“It gets rid of all that dead skin that makes our complexion look dull,” Jaliman says. This, she adds, helps prevent clogged pores and allows other skin care products to penetrate your skin more efficiently.
Exfoliation can also boost collagen production and promote a smoother, brighter complexion.
Just keep your skin type in mind when beginning an exfoliating routine. If you have dry, sensitive, or breakout-prone skin, physical exfoliation may prove too aggressive — but stronger exfoliants may work well for oilier skin.
Still not sure how you should exfoliate, or how often? A dermatologist can offer more personalized advice.
You’ll generally want to use different exfoliants on your face and body, since the skin on your face is more delicate.
Keeping your skin type in mind can help you choose the right product.
- Normal skin. Most products are likely safe to use.
- Dry skin. Aim to use gentler chemical formulas like glycolic acid.
- Oily skin. You can generally take your pick of physical exfoliants or stronger chemical exfoliants.
- Combination skin. Enjoy the best of both worlds by choosing gentle methods for drier areas and scrubs for oilier areas.
- Sensitive skin. Use gentle products formulated for sensitive skin and look for natural enzymes like papaya and pomegranate.
Looking for a hydrating physical exfoliant? Jaliman recommends Aveeno Positive Radiant Skin Brightening Daily Scrub. It contains jojoba and castor oil along with moisturizing soy extract.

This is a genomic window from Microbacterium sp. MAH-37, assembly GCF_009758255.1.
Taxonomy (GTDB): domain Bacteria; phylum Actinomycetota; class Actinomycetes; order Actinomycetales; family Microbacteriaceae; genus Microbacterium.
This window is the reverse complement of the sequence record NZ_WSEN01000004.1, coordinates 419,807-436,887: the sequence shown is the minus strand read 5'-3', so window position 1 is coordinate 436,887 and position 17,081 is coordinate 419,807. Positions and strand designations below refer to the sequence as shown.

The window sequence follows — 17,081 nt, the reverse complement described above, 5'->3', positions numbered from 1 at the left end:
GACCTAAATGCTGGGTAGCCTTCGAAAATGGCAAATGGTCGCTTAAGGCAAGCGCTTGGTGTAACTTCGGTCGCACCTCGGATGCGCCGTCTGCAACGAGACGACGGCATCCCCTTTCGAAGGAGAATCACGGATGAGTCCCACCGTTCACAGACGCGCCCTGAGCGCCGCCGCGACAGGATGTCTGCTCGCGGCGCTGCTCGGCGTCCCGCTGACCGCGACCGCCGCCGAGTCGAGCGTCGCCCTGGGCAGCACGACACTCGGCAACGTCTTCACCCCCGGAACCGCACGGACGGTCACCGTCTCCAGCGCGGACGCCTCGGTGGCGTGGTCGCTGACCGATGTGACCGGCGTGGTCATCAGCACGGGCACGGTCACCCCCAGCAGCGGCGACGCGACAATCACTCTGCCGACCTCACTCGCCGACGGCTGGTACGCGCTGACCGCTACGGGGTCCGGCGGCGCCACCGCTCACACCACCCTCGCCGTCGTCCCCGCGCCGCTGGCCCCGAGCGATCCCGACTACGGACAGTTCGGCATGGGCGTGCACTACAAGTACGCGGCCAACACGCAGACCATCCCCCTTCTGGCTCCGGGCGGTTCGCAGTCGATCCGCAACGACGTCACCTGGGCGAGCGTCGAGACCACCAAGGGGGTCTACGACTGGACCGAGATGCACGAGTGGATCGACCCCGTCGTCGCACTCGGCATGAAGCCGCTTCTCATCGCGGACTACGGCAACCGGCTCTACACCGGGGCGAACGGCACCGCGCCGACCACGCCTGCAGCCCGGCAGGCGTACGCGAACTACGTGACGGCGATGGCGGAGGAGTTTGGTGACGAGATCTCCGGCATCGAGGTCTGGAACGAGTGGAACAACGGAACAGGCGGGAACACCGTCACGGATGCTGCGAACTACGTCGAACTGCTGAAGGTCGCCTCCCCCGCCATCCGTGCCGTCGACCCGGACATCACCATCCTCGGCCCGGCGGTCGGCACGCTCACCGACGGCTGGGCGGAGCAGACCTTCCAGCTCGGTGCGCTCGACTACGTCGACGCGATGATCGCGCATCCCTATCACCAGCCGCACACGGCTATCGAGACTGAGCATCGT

She’s also a fan of Neostrata Facial Cleanser, which contains a polyhydroxy acid (PHA).
“It gently exfoliates without over drying your skin,” Jaliman says, going on to explain that the panthenol inside helps hydrate the skin while calming irritation.
Chacon advises testing any new product on a less delicate area of skin, like your feet. She also recommends reading reviews to see what others say about the product. Checking the ingredient list for anything you might be allergic or sensitive is always wise, too.
You can also find natural exfoliating ingredients, like cinnamon and finely ground oatmeal, in your pantry. Just take care when mixing up a DIY scrub, since large granules can easily damage your skin.
It can be tricky to find the right exfoliating balance for your skin. Once you know what your skin needs, though, it’s usually just a matter of sticking to a regular schedule and not overdoing it.
If you notice any unwanted changes, a dermatologist can always offer guidance tailored to your skin type and skin care needs.
Lauren Sharkey is a U.K.-based journalist and author specializing in women’s issues. When she isn’t trying to discover a way to banish migraines, she can be found uncovering the answers to your lurking health questions. She has also written a book profiling young female activists across the globe and is currently building a community of such resisters. Catch her on Twitter.